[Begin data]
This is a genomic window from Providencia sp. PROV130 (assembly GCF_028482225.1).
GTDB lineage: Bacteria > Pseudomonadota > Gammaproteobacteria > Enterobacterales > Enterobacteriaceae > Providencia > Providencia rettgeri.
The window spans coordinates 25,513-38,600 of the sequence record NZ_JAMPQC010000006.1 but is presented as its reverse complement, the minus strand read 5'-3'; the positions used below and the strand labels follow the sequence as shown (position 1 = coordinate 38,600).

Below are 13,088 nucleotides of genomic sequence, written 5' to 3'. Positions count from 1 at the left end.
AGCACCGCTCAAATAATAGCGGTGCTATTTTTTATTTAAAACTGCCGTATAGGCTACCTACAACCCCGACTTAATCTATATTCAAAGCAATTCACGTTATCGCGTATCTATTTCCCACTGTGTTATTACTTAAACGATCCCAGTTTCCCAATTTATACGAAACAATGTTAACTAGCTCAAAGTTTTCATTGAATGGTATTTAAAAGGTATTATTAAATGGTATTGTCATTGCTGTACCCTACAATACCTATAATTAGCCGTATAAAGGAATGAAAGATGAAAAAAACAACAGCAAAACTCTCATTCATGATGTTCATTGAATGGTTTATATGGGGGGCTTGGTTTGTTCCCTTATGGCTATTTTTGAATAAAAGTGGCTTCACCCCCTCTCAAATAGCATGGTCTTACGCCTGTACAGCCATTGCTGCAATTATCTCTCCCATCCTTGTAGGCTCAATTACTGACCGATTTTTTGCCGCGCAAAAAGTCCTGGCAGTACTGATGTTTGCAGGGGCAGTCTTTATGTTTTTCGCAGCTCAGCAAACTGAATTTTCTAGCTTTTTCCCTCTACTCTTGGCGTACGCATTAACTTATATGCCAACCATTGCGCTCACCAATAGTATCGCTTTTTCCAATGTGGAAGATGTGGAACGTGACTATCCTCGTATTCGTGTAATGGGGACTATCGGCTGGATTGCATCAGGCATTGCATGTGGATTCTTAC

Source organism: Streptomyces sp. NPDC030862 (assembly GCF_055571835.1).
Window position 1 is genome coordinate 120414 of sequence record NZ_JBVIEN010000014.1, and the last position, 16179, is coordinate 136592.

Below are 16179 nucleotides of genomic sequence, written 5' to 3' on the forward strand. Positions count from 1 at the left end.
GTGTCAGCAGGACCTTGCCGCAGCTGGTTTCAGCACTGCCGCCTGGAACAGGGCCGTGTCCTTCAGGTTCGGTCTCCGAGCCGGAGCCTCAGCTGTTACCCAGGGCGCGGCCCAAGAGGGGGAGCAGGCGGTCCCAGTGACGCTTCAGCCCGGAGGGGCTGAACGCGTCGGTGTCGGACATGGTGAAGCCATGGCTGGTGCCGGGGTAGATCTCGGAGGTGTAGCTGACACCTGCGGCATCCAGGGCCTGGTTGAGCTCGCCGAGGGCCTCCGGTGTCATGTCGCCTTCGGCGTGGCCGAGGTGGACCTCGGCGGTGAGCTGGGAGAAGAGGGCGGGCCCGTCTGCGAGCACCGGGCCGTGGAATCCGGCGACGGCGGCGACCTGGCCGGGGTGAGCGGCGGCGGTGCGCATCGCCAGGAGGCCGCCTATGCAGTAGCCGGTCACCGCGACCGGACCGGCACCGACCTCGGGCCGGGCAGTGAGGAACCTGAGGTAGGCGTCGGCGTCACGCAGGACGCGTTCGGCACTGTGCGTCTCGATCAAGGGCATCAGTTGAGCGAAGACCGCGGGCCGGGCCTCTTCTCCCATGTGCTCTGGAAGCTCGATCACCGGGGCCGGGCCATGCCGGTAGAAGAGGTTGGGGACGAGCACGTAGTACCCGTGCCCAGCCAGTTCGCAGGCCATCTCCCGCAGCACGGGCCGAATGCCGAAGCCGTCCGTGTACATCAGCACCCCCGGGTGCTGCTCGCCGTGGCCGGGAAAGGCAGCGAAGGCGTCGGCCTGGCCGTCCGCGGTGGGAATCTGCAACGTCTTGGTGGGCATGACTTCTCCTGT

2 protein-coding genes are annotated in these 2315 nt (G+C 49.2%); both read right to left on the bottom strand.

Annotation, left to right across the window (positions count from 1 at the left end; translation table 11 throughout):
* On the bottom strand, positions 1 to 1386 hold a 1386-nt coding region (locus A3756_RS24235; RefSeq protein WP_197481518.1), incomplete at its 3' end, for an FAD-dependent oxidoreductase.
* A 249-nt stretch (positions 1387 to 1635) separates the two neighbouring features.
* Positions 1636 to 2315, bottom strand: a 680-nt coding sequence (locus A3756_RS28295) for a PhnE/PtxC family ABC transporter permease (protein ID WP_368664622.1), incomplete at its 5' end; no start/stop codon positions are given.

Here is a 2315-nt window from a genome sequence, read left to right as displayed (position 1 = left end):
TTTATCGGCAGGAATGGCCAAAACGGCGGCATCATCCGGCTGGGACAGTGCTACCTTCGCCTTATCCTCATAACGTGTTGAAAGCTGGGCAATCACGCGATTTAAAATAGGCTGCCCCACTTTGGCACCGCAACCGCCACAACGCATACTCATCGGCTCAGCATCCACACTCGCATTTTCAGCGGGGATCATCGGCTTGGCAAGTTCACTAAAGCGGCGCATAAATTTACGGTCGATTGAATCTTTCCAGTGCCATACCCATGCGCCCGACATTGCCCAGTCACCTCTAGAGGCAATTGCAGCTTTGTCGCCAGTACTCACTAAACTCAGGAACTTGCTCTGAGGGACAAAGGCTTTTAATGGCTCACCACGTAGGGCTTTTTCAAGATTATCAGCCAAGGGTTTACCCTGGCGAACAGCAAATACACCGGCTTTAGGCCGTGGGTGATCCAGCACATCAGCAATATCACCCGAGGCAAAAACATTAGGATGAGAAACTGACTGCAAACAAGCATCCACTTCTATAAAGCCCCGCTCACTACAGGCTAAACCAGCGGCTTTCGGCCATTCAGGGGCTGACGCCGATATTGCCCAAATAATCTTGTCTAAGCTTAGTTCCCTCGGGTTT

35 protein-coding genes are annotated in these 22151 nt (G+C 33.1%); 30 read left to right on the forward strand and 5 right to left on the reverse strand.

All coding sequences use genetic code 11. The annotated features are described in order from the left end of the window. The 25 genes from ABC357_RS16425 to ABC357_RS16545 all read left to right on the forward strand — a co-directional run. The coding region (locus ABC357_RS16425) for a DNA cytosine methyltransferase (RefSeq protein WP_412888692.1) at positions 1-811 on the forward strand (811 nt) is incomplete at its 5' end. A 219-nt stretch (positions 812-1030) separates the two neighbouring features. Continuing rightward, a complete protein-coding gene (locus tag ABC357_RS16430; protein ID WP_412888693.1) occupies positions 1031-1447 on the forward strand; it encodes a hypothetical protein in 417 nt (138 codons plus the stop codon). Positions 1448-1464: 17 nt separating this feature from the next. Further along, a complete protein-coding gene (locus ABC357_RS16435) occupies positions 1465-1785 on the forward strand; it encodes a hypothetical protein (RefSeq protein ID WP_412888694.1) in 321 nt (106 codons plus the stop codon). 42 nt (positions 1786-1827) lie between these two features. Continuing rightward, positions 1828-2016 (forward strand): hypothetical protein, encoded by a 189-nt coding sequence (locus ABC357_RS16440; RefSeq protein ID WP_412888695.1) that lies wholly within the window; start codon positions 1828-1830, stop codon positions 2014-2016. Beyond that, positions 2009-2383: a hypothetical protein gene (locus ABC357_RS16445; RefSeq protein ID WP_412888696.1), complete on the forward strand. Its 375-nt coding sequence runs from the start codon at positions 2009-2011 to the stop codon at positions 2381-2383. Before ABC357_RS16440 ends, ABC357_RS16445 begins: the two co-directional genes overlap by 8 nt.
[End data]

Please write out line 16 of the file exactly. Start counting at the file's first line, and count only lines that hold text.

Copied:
TTTATCGGCAGGAATGGCCAAAACGGCGGCATCATCCGGCTGGGACAGTGCTACCTTCGCCTTATCCTCATAACGTGTTGAAAGCTGGGCAATCACGCGATTTAAAATAGGCTGCCCCACTTTGGCACCGCAACCGCCACAACGCATACTCATCGGCTCAGCATCCACACTCGCATTTTCAGCGGGGATCATCGGCTTGGCAAGTTCACTAAAGCGGCGCATAAATTTACGGTCGATTGAATCTTTCCAGTGCCATACCCATGCGCCCGACATTGCCCAGTCACCTCTAGAGGCAATTGCAGCTTTGTCGCCAGTACTCACTAAACTCAGGAACTTGCTCTGAGGGACAAAGGCTTTTAATGGCTCACCACGTAGGGCTTTTTCAAGATTATCAGCCAAGGGTTTACCCTGGCGAACAGCAAATACACCGGCTTTAGGCCGTGGGTGATCCAGCACATCAGCAATATCACCCGAGGCAAAAACATTAGGATGAGAAACTGACTGCAAACAAGCATCCACTTCTATAAAGCCCCGCTCACTACAGGCTAAACCAGCGGCTTTCGGCCATTCAGGGGCTGACGCCGATATTGCCCAAATAATCTTGTCTAAGCTTAGTTCCCTCGGGTTT